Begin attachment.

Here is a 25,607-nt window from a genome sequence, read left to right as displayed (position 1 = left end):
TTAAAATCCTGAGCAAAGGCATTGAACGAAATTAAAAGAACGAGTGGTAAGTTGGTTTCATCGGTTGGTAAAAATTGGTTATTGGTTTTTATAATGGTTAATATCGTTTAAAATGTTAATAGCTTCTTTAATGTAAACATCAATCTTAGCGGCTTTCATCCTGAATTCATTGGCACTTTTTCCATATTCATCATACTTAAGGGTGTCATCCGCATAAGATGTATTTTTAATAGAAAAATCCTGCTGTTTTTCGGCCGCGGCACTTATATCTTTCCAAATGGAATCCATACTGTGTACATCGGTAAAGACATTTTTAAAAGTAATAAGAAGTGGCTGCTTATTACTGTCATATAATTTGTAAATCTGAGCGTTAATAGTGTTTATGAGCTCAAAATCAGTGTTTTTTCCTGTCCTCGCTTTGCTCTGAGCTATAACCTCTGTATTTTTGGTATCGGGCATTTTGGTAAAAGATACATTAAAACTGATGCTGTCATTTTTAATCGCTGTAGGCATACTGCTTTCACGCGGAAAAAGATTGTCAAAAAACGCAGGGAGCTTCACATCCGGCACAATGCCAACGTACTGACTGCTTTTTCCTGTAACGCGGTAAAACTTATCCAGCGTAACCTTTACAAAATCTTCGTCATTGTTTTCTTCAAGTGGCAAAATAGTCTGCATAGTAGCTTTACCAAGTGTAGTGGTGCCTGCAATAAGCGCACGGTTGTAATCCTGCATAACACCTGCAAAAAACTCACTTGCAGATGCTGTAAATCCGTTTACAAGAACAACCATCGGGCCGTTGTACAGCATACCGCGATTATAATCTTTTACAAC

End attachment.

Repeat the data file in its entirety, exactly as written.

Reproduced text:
Here is a 25,607-nt window from a genome sequence, read left to right as displayed (position 1 = left end):
TTAAAATCCTGAGCAAAGGCATTGAACGAAATTAAAAGAACGAGTGGTAAGTTGGTTTCATCGGTTGGTAAAAATTGGTTATTGGTTTTTATAATGGTTAATATCGTTTAAAATGTTAATAGCTTCTTTAATGTAAACATCAATCTTAGCGGCTTTCATCCTGAATTCATTGGCACTTTTTCCATATTCATCATACTTAAGGGTGTCATCCGCATAAGATGTATTTTTAATAGAAAAATCCTGCTGTTTTTCGGCCGCGGCACTTATATCTTTCCAAATGGAATCCATACTGTGTACATCGGTAAAGACATTTTTAAAAGTAATAAGAAGTGGCTGCTTATTACTGTCATATAATTTGTAAATCTGAGCGTTAATAGTGTTTATGAGCTCAAAATCAGTGTTTTTTCCTGTCCTCGCTTTGCTCTGAGCTATAACCTCTGTATTTTTGGTATCGGGCATTTTGGTAAAAGATACATTAAAACTGATGCTGTCATTTTTAATCGCTGTAGGCATACTGCTTTCACGCGGAAAAAGATTGTCAAAAAACGCAGGGAGCTTCACATCCGGCACAATGCCAACGTACTGACTGCTTTTTCCTGTAACGCGGTAAAACTTATCCAGCGTAACCTTTACAAAATCTTCGTCATTGTTTTCTTCAAGTGGCAAAATAGTCTGCATAGTAGCTTTACCAAGTGTAGTGGTGCCTGCAATAAGCGCACGGTTGTAATCCTGCATAACACCTGCAAAAAACTCACTTGCAGATGCTGTAAATCCGTTTACAAGAACAACCATCGGGCCGTTGTACAGCATACCGCGATTATAATCTTTTACAAC